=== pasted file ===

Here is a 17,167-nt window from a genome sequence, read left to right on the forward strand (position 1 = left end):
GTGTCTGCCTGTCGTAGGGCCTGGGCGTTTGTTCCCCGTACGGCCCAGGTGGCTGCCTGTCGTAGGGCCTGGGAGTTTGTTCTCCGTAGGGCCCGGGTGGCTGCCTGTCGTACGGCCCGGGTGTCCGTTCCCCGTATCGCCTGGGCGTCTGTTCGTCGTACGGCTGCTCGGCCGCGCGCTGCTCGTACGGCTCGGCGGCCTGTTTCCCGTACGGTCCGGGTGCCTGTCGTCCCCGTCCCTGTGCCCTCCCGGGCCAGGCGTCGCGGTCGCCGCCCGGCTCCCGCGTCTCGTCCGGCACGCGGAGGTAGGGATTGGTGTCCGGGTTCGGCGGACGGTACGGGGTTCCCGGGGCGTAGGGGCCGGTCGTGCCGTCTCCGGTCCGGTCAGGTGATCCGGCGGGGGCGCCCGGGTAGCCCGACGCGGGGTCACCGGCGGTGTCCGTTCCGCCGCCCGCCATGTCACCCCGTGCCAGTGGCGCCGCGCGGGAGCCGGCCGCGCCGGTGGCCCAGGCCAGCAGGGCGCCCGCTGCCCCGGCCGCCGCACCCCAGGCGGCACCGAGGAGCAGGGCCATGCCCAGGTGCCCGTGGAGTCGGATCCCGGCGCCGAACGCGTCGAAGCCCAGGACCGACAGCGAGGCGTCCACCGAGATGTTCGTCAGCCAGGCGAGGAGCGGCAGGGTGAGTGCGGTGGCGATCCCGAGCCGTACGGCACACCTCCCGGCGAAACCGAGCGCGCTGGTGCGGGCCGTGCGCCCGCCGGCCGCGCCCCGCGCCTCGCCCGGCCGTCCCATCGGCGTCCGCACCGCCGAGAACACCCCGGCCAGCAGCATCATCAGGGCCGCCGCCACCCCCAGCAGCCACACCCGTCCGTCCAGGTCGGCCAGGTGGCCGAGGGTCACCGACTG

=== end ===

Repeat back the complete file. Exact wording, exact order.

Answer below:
Here is a 17,167-nt window from a genome sequence, read left to right on the forward strand (position 1 = left end):
GTGTCTGCCTGTCGTAGGGCCTGGGCGTTTGTTCCCCGTACGGCCCAGGTGGCTGCCTGTCGTAGGGCCTGGGAGTTTGTTCTCCGTAGGGCCCGGGTGGCTGCCTGTCGTACGGCCCGGGTGTCCGTTCCCCGTATCGCCTGGGCGTCTGTTCGTCGTACGGCTGCTCGGCCGCGCGCTGCTCGTACGGCTCGGCGGCCTGTTTCCCGTACGGTCCGGGTGCCTGTCGTCCCCGTCCCTGTGCCCTCCCGGGCCAGGCGTCGCGGTCGCCGCCCGGCTCCCGCGTCTCGTCCGGCACGCGGAGGTAGGGATTGGTGTCCGGGTTCGGCGGACGGTACGGGGTTCCCGGGGCGTAGGGGCCGGTCGTGCCGTCTCCGGTCCGGTCAGGTGATCCGGCGGGGGCGCCCGGGTAGCCCGACGCGGGGTCACCGGCGGTGTCCGTTCCGCCGCCCGCCATGTCACCCCGTGCCAGTGGCGCCGCGCGGGAGCCGGCCGCGCCGGTGGCCCAGGCCAGCAGGGCGCCCGCTGCCCCGGCCGCCGCACCCCAGGCGGCACCGAGGAGCAGGGCCATGCCCAGGTGCCCGTGGAGTCGGATCCCGGCGCCGAACGCGTCGAAGCCCAGGACCGACAGCGAGGCGTCCACCGAGATGTTCGTCAGCCAGGCGAGGAGCGGCAGGGTGAGTGCGGTGGCGATCCCGAGCCGTACGGCACACCTCCCGGCGAAACCGAGCGCGCTGGTGCGGGCCGTGCGCCCGCCGGCCGCGCCCCGCGCCTCGCCCGGCCGTCCCATCGGCGTCCGCACCGCCGAGAACACCCCGGCCAGCAGCATCATCAGGGCCGCCGCCACCCCCAGCAGCCACACCCGTCCGTCCAGGTCGGCCAGGTGGCCGAGGGTCACCGACTG